You can ensure your athlete will be safe, healthy and ready to return to play at the appropriate time by following this protocol after a head injury:

Remove the Athlete from the Activity or Game

Be on the lookout for early and common symptoms of a concussion, such as a headache, dizziness, difficulty concentrating, confusion, sensitivity to light, blurry vision, irritability and nausea, according to The Cleveland Clinic.

Keep the Athlete Out of Play

The player should refrain from activity for the remainder of the day of the incident—at least. Do not allow the player to return until he or she has been cleared by a health care provider. Returning the player to activity before he or she has been seen by a medical professional may aggravate the injury and delay recovery.

Know When to Call an Ambulance

If a player demonstrates any of the dangerous symptoms associated with a concussion—such as loss of consciousness, a seizure, one pupil larger than the other or trouble recognizing people or places, according to Rush University Medical Center—call an ambulance right away.

Inform the Player’s Parents of the Head Injury

If the child’s parents or guardians are not at the game or practice, contact them immediately to let them know about the injury and suspected concussion. Provide them with any informational materials you have about concussions, and refer them to additional online resources such as CDC’s HEADS UP Resource Center or the Sports Concussion Resources from the American Academy of Neurology.

Give a Detailed Recording of the Injury to the Health Care Provider

The health care provider will want to know things such as what caused the injury, how forceful the blow was and if the player sustained any loss of consciousness, memory loss or seizures. You should also mention if the player has had previous concussions.

Wait for Clearance

The most vital step after a player sustains a head injury is waiting to return a player to activity until a health care provider has cleared him or her to return to the playing field.

The CDC notes that you should get written instructions from the player’s health care provider before returning him or her to play. Ask the health care provider for information on when to return the athlete to play, and how you as a coach can ensure he or she will be returning safely.

If a player has undergone a concussion, you should follow the American Academy of Pediatrics’ recommended set of guidelines before returning the athlete to play. As part of this protocol, youth athletes begin with minimal, light activity and gradually progress through six stages of activity until they are fully ready to re-enter game play.

For more information on concussion signs, symptoms and safety, visit our resource library.

Encouraging Young Athletes to Speak Out After Head Injuries

Tips For Coaches to Better Recognize and Treat Concussions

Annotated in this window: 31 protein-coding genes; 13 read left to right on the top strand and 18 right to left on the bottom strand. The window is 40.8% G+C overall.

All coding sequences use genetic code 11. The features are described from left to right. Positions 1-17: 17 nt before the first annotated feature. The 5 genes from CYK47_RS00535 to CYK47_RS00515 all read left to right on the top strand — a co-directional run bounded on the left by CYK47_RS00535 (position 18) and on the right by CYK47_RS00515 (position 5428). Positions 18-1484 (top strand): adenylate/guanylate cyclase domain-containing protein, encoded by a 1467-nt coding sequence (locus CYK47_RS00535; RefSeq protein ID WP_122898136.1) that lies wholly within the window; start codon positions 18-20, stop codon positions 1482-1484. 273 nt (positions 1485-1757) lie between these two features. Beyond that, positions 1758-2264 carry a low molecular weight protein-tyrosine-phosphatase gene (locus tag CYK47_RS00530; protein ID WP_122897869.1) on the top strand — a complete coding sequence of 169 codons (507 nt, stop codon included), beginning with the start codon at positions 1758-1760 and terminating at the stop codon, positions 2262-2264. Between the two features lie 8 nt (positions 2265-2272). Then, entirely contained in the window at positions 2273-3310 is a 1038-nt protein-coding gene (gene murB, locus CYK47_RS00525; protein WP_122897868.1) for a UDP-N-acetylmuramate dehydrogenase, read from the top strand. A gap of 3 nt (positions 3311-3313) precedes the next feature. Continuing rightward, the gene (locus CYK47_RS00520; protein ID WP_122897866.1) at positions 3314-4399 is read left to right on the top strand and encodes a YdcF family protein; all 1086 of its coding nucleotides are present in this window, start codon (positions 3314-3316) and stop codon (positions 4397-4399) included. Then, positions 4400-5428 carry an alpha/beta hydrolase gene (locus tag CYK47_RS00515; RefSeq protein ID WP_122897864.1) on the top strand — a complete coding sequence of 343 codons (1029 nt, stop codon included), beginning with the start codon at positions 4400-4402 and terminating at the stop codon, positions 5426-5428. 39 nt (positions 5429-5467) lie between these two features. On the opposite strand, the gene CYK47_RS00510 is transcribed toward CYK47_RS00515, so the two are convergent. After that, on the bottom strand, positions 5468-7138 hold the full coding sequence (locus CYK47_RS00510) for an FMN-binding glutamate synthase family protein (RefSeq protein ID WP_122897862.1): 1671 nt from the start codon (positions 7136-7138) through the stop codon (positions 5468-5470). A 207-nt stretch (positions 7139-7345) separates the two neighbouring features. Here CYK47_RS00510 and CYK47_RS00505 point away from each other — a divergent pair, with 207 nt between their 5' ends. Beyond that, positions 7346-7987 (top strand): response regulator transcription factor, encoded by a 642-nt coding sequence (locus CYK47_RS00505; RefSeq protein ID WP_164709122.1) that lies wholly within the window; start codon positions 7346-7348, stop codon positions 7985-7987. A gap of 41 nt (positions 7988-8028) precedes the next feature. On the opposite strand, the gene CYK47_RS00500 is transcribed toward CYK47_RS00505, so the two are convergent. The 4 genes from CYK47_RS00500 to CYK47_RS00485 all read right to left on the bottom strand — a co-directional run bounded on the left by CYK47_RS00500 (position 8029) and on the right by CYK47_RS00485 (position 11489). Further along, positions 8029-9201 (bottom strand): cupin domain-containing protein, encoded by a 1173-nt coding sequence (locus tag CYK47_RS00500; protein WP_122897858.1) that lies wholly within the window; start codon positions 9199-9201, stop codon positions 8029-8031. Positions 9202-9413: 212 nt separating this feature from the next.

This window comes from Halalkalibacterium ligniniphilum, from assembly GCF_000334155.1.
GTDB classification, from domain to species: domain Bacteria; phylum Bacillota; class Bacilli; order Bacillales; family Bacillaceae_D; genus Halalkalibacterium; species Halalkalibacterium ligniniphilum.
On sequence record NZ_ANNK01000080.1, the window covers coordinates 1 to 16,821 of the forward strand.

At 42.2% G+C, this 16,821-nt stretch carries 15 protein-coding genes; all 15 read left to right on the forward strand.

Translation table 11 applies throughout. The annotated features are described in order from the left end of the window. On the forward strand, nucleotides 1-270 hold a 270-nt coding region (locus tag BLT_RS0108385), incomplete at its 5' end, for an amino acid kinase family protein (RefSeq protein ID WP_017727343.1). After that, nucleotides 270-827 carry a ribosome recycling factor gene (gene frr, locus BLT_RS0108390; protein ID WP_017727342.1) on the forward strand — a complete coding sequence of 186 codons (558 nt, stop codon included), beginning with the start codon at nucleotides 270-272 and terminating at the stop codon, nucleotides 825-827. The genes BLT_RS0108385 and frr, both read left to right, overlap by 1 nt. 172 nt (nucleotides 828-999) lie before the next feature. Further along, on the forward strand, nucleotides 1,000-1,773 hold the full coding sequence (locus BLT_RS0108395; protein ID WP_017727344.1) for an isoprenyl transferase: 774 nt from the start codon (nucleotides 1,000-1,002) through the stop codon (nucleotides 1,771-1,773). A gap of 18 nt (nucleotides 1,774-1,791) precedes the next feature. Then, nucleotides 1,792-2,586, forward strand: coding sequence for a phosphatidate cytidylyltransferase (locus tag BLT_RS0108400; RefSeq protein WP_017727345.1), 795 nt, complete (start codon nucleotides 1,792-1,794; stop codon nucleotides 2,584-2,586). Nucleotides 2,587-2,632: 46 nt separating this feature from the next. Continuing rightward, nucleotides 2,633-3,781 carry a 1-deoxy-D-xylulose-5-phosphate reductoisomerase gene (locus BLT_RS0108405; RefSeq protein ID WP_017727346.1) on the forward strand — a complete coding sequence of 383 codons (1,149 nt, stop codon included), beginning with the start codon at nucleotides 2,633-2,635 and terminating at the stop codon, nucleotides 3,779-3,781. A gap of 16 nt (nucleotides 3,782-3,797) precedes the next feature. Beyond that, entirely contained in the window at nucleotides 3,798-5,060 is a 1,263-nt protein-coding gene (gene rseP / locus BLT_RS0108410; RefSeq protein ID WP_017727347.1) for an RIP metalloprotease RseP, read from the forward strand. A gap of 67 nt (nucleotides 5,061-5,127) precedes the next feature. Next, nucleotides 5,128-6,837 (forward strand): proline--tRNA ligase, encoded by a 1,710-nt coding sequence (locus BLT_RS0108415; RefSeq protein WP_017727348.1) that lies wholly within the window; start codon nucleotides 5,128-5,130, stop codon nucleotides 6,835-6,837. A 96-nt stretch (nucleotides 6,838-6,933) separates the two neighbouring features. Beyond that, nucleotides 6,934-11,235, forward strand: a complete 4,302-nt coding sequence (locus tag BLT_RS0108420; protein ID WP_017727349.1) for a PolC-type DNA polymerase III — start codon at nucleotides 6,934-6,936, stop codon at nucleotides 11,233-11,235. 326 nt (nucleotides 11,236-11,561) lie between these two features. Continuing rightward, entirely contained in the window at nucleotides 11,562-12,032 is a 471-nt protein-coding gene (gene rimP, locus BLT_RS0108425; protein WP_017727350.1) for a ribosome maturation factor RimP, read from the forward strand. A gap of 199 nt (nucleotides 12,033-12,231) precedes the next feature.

Young athletes often push themselves to be “tough” and avoid showing weakness. While grit is a valuable quality on and off the field, insecurity can prevent young players from being honest with their coaches or other adults after an injury. As role models and team leaders, coaches have the power to break down these barriers and create a team culture where athletes feel comfortable seeking appropriate treatment for their injuries.

Here are tips to help coaches show their athletes the importance of speaking openly and honestly about head injuries on the field.

Teach the Symptoms

Young athletes might be hesitant to speak to an adult if they’re not sure whether their injury is severe, or may be a concussion. Coaches can relieve some of that anxiety by discussing common signs, symptoms and misconceptions about concussions and head injuries with players and their parents. Explain that concussions are serious brain injuries that can be caused by even a minor blow. Contrary to popular belief, people don’t have to be knocked unconscious to be experiencing a concussion.

Common symptoms of concussion include headache, blurred vision, nausea, unconsciousness and trouble paying attention, according to the Centers for Disease Control. But athletes should also know that everyone has different concussion symptoms, and some may take days to appear. Concussion symptoms can last up to two weeks for many people, or even longer for about 20 percent of people with concussion, according to the Mayo Clinic.

If a player experiences any kind of head injury, encourage him or her to consult a doctor, and to be on the lookout for any unusual symptoms for several days after the injury. When young know the warning signs to watch for after a head injury, they can feel more confident seeking help from a coach or parent, and getting the medical care they need, to safely return to play as soon as they’re ready.

Understand the Effects

Young athletes may dismiss the seriousness of a head injury if they don’t understand the reality of concussion. Explaining the the long- and short-term effects of concussions can encourage them to exercise more caution and feel more comfortable speaking out. While it is important not to frighten younger children about their risks of injury in sports or other high-energy activities, kids are especially susceptible to concussions as their brains develop, and communication barriers make their injuries more difficult to diagnose: so make it clear that it’s important they tell you if they bump their heads during play.